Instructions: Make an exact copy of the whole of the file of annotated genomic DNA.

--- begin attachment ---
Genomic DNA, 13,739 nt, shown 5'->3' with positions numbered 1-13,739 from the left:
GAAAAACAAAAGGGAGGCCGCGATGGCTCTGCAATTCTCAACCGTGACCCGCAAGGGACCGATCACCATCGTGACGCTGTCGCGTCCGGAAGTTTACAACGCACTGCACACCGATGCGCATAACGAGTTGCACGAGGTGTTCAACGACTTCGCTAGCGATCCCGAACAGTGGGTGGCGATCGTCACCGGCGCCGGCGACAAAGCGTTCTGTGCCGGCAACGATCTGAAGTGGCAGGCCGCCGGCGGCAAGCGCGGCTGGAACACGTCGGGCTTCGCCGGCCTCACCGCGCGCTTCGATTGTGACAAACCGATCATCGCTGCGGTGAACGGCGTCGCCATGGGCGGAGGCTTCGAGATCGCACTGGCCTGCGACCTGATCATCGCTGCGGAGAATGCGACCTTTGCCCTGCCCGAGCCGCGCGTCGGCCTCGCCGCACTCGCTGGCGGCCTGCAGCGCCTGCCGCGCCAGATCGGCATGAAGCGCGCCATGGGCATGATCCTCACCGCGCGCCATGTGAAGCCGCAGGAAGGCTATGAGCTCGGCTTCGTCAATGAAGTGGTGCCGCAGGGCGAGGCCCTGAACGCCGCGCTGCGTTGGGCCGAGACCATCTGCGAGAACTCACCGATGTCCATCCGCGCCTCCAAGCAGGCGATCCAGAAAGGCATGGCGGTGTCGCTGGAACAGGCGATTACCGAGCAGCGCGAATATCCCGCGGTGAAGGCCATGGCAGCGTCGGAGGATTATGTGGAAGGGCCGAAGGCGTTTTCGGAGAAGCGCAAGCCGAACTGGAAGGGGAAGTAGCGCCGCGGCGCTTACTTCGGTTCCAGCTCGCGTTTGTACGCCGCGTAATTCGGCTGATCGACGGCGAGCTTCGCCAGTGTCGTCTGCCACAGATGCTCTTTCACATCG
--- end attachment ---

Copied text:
Genomic DNA, 13,739 nt, shown 5'->3' with positions numbered 1-13,739 from the left:
GAAAAACAAAAGGGAGGCCGCGATGGCTCTGCAATTCTCAACCGTGACCCGCAAGGGACCGATCACCATCGTGACGCTGTCGCGTCCGGAAGTTTACAACGCACTGCACACCGATGCGCATAACGAGTTGCACGAGGTGTTCAACGACTTCGCTAGCGATCCCGAACAGTGGGTGGCGATCGTCACCGGCGCCGGCGACAAAGCGTTCTGTGCCGGCAACGATCTGAAGTGGCAGGCCGCCGGCGGCAAGCGCGGCTGGAACACGTCGGGCTTCGCCGGCCTCACCGCGCGCTTCGATTGTGACAAACCGATCATCGCTGCGGTGAACGGCGTCGCCATGGGCGGAGGCTTCGAGATCGCACTGGCCTGCGACCTGATCATCGCTGCGGAGAATGCGACCTTTGCCCTGCCCGAGCCGCGCGTCGGCCTCGCCGCACTCGCTGGCGGCCTGCAGCGCCTGCCGCGCCAGATCGGCATGAAGCGCGCCATGGGCATGATCCTCACCGCGCGCCATGTGAAGCCGCAGGAAGGCTATGAGCTCGGCTTCGTCAATGAAGTGGTGCCGCAGGGCGAGGCCCTGAACGCCGCGCTGCGTTGGGCCGAGACCATCTGCGAGAACTCACCGATGTCCATCCGCGCCTCCAAGCAGGCGATCCAGAAAGGCATGGCGGTGTCGCTGGAACAGGCGATTACCGAGCAGCGCGAATATCCCGCGGTGAAGGCCATGGCAGCGTCGGAGGATTATGTGGAAGGGCCGAAGGCGTTTTCGGAGAAGCGCAAGCCGAACTGGAAGGGGAAGTAGCGCCGCGGCGCTTACTTCGGTTCCAGCTCGCGTTTGTACGCCGCGTAATTCGGCTGATCGACGGCGAGCTTCGCCAGTGTCGTCTGCCACAGATGCTCTTTCACATCG